Visual Studio Code is the uber-popular lightweight code editor that works seamlessly across Windows/macOS/Linux. For many modern .NET developers, particularly those targeting iOS as a platform, Macs running macOS are common development machines. With Visual Studio for Mac retiring this year, for developers on macOS/Linux, VS Code represents the engineering consolidation of developer tooling—the lightweight editor brings a rich Extensions ecosystem. Developers building cross-platform apps with .NET MAUI are empowered with the new .NET MAUI VS Code Extension.

Maddy walked through how to get started with the Extension, along with needed dependencies. Developers are able to debug cross-platform/platform-specific code and run their .NET MAUI apps on any simulator or connected devices, based on target platforms. VS Code is now the preferred cross-platform editor for many .NET developers, and the new .NET MAUI VS Code Extension promises developer productivity.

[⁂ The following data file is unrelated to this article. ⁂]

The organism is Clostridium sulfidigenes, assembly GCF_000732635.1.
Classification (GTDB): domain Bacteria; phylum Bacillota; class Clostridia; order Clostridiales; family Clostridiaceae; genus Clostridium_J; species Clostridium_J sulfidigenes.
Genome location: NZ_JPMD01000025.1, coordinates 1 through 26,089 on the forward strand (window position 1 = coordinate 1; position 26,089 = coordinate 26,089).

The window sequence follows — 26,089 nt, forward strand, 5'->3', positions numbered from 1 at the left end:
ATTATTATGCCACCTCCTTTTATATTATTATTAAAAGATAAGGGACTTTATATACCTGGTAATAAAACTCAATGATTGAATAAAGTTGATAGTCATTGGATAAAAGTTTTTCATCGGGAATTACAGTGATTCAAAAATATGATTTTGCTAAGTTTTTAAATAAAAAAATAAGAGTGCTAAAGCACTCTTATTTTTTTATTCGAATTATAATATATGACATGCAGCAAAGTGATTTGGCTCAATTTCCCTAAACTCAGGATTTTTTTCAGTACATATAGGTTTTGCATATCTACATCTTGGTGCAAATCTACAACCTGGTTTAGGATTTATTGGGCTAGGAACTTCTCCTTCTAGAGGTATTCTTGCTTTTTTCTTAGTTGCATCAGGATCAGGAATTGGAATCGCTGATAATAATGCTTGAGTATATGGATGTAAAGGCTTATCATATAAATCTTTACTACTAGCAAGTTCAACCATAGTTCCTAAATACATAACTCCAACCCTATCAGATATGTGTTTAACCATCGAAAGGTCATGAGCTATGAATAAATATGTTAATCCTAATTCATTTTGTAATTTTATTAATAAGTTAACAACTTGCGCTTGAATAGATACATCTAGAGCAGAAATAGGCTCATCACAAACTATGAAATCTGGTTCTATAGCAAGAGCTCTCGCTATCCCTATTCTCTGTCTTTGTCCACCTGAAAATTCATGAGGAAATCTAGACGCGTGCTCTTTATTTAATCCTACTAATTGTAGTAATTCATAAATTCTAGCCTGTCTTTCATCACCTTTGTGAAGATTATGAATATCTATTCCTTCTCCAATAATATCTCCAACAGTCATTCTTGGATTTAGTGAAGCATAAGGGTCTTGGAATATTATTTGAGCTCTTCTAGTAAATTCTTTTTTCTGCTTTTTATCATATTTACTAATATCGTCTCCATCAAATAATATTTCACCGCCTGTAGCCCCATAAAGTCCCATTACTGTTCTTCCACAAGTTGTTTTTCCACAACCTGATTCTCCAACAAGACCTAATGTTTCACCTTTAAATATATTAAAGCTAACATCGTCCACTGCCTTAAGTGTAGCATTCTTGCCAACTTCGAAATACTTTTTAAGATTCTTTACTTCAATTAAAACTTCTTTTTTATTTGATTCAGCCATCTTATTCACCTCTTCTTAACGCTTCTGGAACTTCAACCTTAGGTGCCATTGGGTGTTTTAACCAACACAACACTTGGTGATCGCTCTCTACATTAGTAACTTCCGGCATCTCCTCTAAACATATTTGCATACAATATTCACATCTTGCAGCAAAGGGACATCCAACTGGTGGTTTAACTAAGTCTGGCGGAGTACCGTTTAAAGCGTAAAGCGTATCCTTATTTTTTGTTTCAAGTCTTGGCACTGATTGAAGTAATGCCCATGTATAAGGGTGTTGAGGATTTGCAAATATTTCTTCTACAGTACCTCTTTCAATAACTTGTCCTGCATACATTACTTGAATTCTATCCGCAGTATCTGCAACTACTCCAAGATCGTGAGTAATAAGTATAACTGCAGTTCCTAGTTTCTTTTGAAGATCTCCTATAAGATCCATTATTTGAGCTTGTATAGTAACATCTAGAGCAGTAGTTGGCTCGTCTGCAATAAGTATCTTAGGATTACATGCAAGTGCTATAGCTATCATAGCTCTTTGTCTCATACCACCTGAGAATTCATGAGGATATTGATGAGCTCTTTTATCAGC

Maddy Montaquila - VS Code for .NET MAUI promo image

January XAML Fest

While .NET MAUI provides flexibility for .NET developers wanting to build cross-platform native mobile/desktop apps, the large majority of .NET MAUI developers will likely end up using C#/XAML to define app UI. There is good news for developers wanting to polish up their UI building skills—say hello to January XAML Fest by Leomaris Reyes, a month-long celebration dedicated to all things XAML in .NET MAUI. The goal of the special series is to delve deep into the world of UI design by replicating key portions of UI from renowned apps, and the third article is up—recreate Microsoft’s LinkedIn Header UI in .NET MAUI.

With January XAML Fest, Leomaris has rolled out a collection of articles—each tackling a different piece of UI, breaking down the XAML code, and providing developers with a clear, concise guide to crafting such UI themselves. The LinkedIn header UI is a sleek and functional interface element that is a staple in modern mobile app design.